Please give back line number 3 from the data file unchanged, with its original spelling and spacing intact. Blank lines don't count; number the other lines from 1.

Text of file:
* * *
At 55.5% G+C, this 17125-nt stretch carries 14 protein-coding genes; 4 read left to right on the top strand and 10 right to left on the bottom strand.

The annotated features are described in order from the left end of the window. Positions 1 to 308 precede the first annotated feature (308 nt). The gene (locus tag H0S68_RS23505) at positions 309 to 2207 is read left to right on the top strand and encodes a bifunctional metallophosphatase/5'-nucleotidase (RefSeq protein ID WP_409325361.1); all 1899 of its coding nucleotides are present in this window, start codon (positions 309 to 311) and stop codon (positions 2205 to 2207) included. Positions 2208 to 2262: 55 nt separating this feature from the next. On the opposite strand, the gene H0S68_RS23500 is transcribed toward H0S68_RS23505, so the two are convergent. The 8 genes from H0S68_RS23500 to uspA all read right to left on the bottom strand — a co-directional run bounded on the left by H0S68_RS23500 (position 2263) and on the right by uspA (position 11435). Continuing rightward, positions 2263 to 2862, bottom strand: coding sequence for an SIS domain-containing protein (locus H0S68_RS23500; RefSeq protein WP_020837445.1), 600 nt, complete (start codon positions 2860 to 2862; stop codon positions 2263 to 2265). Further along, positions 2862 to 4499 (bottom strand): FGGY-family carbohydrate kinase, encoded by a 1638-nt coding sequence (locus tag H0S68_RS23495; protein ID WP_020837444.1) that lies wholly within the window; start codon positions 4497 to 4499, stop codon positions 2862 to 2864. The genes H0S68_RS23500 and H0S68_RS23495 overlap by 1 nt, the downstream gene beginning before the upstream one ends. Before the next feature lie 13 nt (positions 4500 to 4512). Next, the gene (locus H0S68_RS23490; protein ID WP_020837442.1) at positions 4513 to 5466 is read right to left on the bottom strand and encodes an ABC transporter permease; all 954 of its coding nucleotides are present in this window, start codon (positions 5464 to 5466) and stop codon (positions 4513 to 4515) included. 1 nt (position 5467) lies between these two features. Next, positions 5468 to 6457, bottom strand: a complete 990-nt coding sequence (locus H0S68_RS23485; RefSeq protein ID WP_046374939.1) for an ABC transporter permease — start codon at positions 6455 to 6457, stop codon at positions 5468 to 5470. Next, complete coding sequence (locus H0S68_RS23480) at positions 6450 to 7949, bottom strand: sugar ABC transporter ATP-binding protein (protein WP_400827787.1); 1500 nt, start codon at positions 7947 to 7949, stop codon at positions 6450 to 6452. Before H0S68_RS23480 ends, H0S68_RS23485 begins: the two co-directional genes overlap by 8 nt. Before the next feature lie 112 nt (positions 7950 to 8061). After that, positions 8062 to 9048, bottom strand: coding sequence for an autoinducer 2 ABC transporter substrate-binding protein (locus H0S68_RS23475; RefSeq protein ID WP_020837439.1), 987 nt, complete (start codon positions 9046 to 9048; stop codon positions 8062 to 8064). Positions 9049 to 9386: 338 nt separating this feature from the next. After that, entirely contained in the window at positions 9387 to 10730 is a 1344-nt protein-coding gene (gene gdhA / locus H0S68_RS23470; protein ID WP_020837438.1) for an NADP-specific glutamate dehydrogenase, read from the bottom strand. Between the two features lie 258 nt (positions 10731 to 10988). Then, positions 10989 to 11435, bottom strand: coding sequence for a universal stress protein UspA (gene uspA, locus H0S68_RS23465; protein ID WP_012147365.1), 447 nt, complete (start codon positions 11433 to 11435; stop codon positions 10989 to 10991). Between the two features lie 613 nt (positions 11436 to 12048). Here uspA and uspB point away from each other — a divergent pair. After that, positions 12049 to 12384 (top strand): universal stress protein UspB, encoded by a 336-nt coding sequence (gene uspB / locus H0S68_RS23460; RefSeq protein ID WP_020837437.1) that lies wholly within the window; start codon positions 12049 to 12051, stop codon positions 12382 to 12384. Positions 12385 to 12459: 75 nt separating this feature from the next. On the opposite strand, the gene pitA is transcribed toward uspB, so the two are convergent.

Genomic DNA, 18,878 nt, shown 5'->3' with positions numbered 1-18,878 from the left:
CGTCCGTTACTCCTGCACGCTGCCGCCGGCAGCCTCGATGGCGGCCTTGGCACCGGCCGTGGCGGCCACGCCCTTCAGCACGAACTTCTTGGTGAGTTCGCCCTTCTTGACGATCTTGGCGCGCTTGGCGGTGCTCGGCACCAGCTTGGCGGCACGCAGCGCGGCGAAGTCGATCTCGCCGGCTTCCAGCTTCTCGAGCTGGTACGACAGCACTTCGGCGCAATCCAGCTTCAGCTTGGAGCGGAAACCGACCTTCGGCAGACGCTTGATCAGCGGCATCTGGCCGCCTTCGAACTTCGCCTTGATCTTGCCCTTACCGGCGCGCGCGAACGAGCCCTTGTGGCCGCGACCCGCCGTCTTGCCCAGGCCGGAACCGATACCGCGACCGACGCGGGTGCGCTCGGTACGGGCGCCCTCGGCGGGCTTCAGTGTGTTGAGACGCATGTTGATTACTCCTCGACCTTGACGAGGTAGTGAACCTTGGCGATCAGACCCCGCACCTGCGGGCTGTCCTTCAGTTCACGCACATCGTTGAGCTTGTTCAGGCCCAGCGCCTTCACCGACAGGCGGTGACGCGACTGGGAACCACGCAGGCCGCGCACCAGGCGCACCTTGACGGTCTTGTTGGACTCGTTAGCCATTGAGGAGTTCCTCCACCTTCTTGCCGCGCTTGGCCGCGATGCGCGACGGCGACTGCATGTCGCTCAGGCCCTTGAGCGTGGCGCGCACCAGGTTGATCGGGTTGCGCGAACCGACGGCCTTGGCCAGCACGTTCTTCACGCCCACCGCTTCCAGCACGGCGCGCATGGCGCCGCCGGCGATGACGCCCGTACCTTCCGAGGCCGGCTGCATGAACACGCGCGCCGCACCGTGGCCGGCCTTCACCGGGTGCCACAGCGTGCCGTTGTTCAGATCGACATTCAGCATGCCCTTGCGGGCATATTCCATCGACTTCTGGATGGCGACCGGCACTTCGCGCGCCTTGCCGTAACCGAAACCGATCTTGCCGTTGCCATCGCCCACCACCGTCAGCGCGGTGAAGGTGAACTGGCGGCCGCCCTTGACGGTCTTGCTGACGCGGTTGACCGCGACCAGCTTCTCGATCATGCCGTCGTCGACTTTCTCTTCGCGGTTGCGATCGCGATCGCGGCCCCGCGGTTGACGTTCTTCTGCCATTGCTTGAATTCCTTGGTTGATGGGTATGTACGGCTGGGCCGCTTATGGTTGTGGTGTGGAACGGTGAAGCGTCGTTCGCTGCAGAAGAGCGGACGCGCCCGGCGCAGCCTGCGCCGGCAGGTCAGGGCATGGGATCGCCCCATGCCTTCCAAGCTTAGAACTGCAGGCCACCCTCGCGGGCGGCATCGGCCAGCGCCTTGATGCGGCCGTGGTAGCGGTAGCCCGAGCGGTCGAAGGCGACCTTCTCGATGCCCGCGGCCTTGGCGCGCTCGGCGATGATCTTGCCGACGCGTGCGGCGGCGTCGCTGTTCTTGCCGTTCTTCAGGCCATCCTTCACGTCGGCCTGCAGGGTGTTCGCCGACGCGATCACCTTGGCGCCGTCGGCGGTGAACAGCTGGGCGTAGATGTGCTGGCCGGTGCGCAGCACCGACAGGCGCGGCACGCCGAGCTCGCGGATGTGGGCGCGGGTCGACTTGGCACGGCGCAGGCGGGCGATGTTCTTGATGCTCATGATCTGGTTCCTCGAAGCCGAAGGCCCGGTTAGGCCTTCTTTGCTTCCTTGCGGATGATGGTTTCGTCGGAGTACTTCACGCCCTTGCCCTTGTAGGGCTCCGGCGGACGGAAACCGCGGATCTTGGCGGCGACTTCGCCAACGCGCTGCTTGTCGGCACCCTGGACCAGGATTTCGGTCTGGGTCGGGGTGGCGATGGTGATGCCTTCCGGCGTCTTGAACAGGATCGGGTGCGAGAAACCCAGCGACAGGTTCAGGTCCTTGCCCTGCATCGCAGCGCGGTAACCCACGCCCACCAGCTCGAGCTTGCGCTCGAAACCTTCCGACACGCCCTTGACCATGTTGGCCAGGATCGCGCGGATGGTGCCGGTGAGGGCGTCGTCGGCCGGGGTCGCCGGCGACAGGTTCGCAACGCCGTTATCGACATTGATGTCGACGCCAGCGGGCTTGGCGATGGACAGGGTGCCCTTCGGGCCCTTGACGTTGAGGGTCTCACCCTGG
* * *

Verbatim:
Genomic DNA, 18,878 nt, shown 5'->3' with positions numbered 1-18,878 from the left: